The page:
Focus: The Depression/Heart Disease Link
Emotional well-being and physical health seem to be linked
in many ways, and heart disease is no different. A study published in a
well-known European cardiology journal has shown that from a sampling of 17,541
men and women older than 40 who had some form of heart disease:
- 4.1 percent of those reporting psychological distress
had coronary artery disease
- 6.4 percent reporting psychological distress had a
history of heart attack
- 10 percent reporting psychological distress had heart
Researchers used these numbers and determined that it’s
likely that more than 1 million Americans with a history of heart disease are
suffering from depression.
Depression associated with poorer outcomes
Besides the simple fact that suffering from some type of
emotional problem is difficult, it’s been known for years that heart patients
who do suffer from depression have poorer outcomes, including increased
mortality, in the months after a heart attack. And depression itself is
under-treated. Research shows that only about one third of Americans who have
depression receive a referral to a mental health professional.
A new study in the Archives of Internal Medicine has
shed some light on why depression increases mortality in heart patients.
Researchers have discovered that heart patients who are experiencing depression
have what’s called a “low heart rate variability.” Heart rate variability is
what allows your heart to change its rate depending on the level of demand. In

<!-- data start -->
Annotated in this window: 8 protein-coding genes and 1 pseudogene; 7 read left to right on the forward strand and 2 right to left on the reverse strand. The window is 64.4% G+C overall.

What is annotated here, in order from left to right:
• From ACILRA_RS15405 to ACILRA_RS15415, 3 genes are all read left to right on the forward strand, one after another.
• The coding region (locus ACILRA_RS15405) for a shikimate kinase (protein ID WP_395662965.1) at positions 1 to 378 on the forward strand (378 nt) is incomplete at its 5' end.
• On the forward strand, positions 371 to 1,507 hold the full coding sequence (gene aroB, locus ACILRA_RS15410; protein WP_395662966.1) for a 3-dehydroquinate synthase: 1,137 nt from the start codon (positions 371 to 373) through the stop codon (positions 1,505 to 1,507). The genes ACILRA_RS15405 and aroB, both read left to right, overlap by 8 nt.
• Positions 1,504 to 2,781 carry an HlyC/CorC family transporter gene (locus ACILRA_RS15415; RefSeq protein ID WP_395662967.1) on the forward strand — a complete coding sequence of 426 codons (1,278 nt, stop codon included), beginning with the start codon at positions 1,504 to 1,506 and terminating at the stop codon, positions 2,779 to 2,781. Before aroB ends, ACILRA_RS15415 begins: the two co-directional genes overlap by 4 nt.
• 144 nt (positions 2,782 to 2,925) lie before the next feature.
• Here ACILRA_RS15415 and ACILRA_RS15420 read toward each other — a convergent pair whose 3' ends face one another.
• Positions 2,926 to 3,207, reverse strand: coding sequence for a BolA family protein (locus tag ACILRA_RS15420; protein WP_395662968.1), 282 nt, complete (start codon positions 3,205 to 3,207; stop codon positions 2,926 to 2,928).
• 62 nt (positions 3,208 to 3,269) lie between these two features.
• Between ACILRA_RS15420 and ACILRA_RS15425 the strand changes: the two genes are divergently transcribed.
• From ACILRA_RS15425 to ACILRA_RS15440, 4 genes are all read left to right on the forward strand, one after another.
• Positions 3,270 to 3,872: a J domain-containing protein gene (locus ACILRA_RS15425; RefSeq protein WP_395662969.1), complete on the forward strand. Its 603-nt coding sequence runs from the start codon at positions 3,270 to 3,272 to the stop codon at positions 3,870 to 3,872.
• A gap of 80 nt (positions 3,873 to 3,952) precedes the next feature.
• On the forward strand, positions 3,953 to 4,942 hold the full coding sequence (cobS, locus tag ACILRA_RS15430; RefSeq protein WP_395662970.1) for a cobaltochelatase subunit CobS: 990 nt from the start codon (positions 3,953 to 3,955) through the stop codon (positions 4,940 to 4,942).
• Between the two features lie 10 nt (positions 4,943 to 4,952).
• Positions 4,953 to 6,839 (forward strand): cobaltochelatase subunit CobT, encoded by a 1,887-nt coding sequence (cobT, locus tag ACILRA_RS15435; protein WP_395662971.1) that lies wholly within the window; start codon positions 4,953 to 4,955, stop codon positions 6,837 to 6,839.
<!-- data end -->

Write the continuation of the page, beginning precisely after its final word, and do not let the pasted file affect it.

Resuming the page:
other words, when your heart rate variability is low, your heart doesn’t respond
as quickly as it should.
Lower heart rate variability has been linked to higher
death rate in heart patients, but this is the first time that researchers have
so clearly identified a link between heart patients, depression and HRV.
Who’s most at risk for depression?
Research indicates that members of the population most at
risk for depression include
- Being female, Hispanic or African-American
- Being obese
- Being inactive
- Having less than a high school education
Symptoms of depression
Symptoms of depression include:
- Feelings of sadness or emptiness
- Lack of interest in activities that used to be
pleasurable, including sexual activity
- Decreased energy
- Difficulty sleeping or oversleeping
- Change in appetite and weight
- Thoughts of suicide
Researchers are suggesting that people with heart disease
should get screening for depression. But you don’t have to wait for your doctor
to screen you. If you’re a heart patient and you have some of the symptoms of
depression, be sure to talk to your doctor about it. Depression is highly
treatable, and with everything we now know about depression and your health,
there’s a real possibility that the treatment could save your life.
Archives of Internal Medicine, July 2005;
European Heart Journal, June 2005; National Institute of Mental Health